At least five years in the making from concept to pilot realization and airdate, the show focuses on the survivors of an alien invasion that has destroyed the world's technical capabilities along with most of its citizens. The remnants of humanity are resistance fighting in ragtag bands against a much stronger and tech-savvy enemy. These bug-like aliens are grabbing our kids and strapping mind-controlling "harnesses" on their backs to ensure a slave labor force, but what do they really want with our planet and our children?
Noah explains that his character was a history professor specializing in military tactics that he is now having to use as a citizen/soldier. The aliens have enslaved one of his three sons and Hal, the older teen son played by cute Hannah Montana alum Drew Roy, is trying to protect his youngest bro while growing up too fast as a soldier. A relationship is developing between Dr. Anne Glass (Moon Bloodgood of Terminator Salvation), a pediatrician who now must function as surgeon and camp doctor while mourning her personal loss, and Noah's Tom, a recent widower.
It's obvious, in our meeting, that these actors have bonded big-time and are at ease teasing one another while they spill series secrets.
SheKnows: Noah, how important is it for you to do a show that has interpersonal relationships and a family aspect as opposed to it just being a sci-fi genre series with a lot of cool effects?
Noah Wyle: That was pretty key for me to be involved with it. We had the security in the knowledge that the space ships and aliens were going to be well taken care of given Mr. Spielberg's involvement, so it became our responsibility to make sure that the level of continuity among the cast, whether in terms of establishing a certain level of threat or tension or menace, was consistent and that beat-by-beat, moment-to-moment, character-by-character, we were playing these scenarios out in as close to a realistic way as possible.
SheKnows: Drew, there's a huge difference between a series like this and Hannah Montana. Did you always want to do an action role and are you a sci-fi fan in general?
Drew Roy: I was definitely attracted to action and science fiction was just a bonus on top of that. Going from Hannah Montana to this was quite a jump. I wouldn't change anything. I had a great time on Hannah Montana and with the whole Disney thing but it's definitely nice to have moved on to something like Falling Skies.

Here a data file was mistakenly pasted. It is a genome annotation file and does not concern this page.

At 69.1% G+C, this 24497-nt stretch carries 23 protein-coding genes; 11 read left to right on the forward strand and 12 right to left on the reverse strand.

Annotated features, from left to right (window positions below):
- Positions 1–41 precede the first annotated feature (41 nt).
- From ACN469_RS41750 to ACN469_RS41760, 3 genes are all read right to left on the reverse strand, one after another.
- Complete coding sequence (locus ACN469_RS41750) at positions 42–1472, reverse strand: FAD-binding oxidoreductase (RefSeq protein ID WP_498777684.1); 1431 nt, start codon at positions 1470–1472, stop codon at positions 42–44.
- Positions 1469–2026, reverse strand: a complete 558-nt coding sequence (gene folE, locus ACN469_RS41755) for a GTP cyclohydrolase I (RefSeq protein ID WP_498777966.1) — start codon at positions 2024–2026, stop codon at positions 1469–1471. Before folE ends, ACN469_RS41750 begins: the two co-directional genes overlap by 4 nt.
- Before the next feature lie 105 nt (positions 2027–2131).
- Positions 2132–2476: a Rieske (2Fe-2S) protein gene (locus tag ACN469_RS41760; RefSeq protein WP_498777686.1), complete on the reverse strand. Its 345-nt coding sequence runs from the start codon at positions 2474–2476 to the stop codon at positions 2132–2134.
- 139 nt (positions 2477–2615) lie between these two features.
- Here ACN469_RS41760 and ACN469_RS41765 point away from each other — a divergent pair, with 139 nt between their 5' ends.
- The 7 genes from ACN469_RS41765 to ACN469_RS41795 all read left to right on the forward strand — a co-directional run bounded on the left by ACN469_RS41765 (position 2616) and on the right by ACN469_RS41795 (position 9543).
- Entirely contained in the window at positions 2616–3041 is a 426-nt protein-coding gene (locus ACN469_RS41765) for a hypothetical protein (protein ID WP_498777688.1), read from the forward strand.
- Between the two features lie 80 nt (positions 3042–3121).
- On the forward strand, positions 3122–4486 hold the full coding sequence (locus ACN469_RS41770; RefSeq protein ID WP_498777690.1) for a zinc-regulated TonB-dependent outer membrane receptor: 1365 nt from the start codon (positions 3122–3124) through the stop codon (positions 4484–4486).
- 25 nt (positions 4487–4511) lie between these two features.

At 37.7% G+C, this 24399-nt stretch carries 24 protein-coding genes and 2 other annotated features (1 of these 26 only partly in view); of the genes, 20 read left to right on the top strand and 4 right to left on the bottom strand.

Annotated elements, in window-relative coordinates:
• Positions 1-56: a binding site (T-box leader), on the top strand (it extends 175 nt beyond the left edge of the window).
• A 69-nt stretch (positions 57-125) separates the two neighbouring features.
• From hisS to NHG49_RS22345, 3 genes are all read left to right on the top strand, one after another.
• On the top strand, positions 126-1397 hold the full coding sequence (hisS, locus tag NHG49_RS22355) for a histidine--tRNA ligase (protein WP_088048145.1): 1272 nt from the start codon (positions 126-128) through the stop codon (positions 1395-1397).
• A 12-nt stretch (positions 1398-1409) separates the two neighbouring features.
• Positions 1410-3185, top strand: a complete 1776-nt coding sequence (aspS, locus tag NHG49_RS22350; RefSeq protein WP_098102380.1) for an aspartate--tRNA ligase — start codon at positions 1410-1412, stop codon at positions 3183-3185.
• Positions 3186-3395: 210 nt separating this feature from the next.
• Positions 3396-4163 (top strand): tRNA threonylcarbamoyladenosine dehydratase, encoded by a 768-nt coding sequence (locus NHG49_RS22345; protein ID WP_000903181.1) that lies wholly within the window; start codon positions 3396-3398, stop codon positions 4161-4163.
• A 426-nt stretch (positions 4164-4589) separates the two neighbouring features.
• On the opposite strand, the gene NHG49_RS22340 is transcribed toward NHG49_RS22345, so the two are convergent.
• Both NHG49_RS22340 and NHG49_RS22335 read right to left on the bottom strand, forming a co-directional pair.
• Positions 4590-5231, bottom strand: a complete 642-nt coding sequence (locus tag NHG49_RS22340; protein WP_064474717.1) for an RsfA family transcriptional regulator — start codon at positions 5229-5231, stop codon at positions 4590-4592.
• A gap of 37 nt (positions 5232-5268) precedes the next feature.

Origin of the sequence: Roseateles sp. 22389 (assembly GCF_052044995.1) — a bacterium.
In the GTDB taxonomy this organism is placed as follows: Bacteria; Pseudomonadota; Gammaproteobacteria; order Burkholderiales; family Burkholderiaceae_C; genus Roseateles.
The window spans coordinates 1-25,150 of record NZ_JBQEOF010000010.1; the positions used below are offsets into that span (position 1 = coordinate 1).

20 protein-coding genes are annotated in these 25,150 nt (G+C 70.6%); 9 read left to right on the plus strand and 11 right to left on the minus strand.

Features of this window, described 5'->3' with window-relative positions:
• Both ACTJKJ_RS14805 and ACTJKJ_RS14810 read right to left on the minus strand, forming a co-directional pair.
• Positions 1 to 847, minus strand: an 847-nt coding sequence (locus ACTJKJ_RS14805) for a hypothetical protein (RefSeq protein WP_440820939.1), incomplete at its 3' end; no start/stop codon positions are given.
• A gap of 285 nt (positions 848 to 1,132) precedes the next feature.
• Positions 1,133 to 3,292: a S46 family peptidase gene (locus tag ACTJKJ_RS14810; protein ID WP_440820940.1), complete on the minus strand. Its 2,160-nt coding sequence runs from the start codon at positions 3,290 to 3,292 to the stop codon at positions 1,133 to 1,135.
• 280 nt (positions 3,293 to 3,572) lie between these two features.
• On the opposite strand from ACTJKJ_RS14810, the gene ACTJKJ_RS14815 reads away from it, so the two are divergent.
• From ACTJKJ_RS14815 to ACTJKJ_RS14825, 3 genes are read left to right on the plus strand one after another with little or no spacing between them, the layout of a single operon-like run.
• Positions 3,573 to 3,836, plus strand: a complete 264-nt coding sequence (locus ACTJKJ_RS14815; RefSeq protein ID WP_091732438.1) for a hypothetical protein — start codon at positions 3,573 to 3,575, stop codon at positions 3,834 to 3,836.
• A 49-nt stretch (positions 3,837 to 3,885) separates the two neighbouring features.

SheKnows: Now that you two have been kicking alien butt for a few episodes, what is your tip for defeating aliens?
Noah Wyle: I got really fond of the 50-caliber machine gun myself.
Drew Roy: Yeah. I'd say, the more the merrier. You don't want to go in one-on-one.
SheKnows: What do you hope the showrunners let your characters do that hasn't happened yet?
Noah Wyle: Well, my mom's an orthopedic nurse and she forbade us kids from ever getting on the back of a motorcycle. She called them "donor-cycles" so for most of my life I never got on one. Then we get this script that said "Tom gets on his motorcycle and goes peeling out." I thought, "Oh, my God, how am I gonna do this?" So I went out and had a little lesson and I don't come naturally to motorcycle riding so I hope they write me some more because I'd like to get better at it.
SheKnows: Family seems to be a big theme in the show. I sense that even with the aliens, so what did everyone in the cast do to become a screen "family" after you met?
Noah Wyle: We shot the pilot two years ago so we had a year basically to wait around to figure out if we were going to commit to making a show and we saw each other throughout that period of time. Then, shooting on location there's always a bonding aspect to any production when you're not around any of your own creature comforts or your own distractions, you spend a lot more time socializing with your fellow workers than you would shooting at home. And shooting practical locations as opposed to studio work is even more so because you're thrown into basically holding rooms or garages out of the elements. Shooting in very cold conditions has a bonding aspect to it too. If you work long enough hours all week long, you kind of want to blow off some steam on the weekends so we'd go out and kick our heels up together.
SheKnows: Noah, what's on set creature-wise? You saw the creature you were killing or not?
Noah Wyle: I would say, in terms of special effects, a third of it was green screen work where we were reacting to pieces of tape and tennis balls, a third of it was a guy in a puppeteering suit with other guys working limbs just below the camera frame and then another third would be just an appendage or limb or a claw that would come into frame.